The only connection you have to the club is your hands!
The three basics ways to grip a golf club are the “ten finger grip” aka baseball grip; the “interlock grip”; and the “overlap grip” made popular by Harry Vardon who won six Open Championships, and 62 golf tournaments, including one run of 14 in a row, a record to this day!
The key to learning the proper grip is to try all three and settle on the one that is most comfortable for you and gives you the most control. While most new golfers will say that all of these grips are foreign, difficult and somewhat uncomfortable, with practice it will improve!
Do you have the Proper Grip?
To check if you have the proper left-hand grip, you should be able to see at least two knuckles on your left hand and the logo on your glove.
Seen from another angle, the palm pad of your hand should be on top of the grip, and the weight and control of the club is in the last three fingers as Ben Hogan described in Five Lessons.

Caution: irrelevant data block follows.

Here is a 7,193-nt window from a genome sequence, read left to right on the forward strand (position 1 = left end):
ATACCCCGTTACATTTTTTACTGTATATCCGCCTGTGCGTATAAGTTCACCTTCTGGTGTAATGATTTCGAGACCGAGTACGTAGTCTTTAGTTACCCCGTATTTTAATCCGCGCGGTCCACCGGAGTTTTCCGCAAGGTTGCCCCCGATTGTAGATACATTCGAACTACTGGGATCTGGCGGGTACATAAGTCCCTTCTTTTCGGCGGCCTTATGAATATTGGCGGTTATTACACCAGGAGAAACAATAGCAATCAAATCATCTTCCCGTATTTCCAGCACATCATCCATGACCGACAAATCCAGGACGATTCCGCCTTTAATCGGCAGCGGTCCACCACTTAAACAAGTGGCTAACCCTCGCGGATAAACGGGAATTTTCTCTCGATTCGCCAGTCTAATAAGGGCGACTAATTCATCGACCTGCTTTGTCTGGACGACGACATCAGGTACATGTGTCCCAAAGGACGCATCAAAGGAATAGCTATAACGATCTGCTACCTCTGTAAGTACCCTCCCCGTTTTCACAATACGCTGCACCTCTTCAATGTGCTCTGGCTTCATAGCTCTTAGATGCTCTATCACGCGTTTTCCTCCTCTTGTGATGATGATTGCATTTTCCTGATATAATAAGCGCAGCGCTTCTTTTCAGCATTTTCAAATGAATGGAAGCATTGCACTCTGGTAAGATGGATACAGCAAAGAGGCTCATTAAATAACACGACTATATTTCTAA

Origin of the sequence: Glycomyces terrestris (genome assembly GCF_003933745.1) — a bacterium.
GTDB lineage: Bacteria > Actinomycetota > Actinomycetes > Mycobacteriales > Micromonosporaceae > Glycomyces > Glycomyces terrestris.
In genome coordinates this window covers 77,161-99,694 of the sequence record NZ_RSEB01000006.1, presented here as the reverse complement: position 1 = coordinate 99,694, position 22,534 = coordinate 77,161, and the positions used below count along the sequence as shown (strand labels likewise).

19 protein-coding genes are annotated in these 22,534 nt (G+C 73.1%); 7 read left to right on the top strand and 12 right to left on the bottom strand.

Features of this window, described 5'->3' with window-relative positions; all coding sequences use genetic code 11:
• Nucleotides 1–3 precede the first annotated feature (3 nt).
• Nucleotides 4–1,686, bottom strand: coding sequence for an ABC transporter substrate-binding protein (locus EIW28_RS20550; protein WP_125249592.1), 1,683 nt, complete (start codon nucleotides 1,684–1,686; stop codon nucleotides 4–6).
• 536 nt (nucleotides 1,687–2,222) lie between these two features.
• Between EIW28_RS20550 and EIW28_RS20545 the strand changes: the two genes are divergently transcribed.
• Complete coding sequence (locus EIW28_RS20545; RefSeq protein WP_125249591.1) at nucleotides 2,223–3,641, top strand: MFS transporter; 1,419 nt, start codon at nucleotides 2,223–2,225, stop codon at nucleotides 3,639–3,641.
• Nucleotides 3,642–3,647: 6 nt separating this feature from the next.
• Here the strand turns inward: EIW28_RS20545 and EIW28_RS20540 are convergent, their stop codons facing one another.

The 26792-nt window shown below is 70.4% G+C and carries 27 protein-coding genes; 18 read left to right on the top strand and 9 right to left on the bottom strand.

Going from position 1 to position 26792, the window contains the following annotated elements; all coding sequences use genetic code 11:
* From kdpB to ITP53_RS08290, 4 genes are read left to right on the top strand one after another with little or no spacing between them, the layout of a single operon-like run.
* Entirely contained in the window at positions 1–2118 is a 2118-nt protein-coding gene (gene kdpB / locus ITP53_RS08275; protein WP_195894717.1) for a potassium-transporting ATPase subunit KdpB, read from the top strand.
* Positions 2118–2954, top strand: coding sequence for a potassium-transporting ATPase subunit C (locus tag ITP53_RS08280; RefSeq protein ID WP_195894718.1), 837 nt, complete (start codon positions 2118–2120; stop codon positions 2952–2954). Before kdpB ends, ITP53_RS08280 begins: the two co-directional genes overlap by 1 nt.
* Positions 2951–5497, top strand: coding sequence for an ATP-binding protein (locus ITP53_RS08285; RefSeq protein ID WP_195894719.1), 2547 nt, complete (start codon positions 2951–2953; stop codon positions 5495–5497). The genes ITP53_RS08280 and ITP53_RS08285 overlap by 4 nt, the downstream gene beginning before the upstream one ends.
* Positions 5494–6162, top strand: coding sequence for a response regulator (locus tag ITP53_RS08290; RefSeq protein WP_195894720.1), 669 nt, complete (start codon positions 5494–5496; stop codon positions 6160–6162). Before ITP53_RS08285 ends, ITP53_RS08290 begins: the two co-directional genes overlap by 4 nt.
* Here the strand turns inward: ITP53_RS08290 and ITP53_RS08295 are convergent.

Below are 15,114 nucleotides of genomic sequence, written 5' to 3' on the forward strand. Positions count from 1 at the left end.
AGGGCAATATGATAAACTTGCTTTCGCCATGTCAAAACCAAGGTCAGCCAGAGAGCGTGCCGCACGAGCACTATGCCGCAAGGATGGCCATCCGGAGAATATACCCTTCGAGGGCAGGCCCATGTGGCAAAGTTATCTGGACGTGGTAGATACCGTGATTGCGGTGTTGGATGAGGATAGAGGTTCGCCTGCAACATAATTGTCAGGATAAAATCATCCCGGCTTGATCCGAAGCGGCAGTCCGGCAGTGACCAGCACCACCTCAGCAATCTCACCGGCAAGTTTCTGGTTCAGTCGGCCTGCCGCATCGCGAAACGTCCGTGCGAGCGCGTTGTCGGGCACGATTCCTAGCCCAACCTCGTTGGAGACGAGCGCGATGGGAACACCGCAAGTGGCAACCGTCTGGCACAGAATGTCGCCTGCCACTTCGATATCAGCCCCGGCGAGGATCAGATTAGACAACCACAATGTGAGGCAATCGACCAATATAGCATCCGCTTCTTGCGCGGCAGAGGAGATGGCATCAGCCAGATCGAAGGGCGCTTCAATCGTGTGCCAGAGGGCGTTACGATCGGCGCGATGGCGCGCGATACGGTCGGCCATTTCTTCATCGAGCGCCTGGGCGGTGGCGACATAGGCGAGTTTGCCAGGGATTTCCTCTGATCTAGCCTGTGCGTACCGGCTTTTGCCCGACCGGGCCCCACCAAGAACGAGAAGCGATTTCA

The proper grip is pictured on the right. The two dots on the glove hand should be visible, at least two knuckles should be visible, the ‘V’ formed by the index finger and thumbs pointing to your chin, and a straight angle/line of the index finger positioned in line with the shaft. Understand, the proper right-hand grip is ‘gripping the club in the fingers of your right hand‘, and grip pressure is firm, not tight. Too much pressure can inhibit the hinging of the wrist reducing club head speed.
Jack Nicklaus. “If my grip is tight then my arms become tight, then my shoulders become tight, then my upper body becomes tight,” Nicklaus says. “If I’m tight everywhere else, then my legs become tight. When the grip is too tense, the chain breaks before the backswing begins, a perfect concoction for mishits.”
So, how can you fix the problem? Nicklaus says one key is to quiet your mind. Stop thinking about all the other elements of your round and focus instead on relaxing your whole body, starting in the hands. “What I want to do is I want to be very loose with all parts of my body,” he said. “I want to be very relaxed. I want to keep constant motion. That means my grip is nice and loose, my forearms are soft.”
If you’re able to manage that, you’ll find a breezy swing that forms better to your body type, your game, and hopefully, to a better number on the scorecard.
“And what it does, it allows me to keep the tension out of my whole body and thus promote a slow takeaway and a smooth golf swing,” Nicklaus said.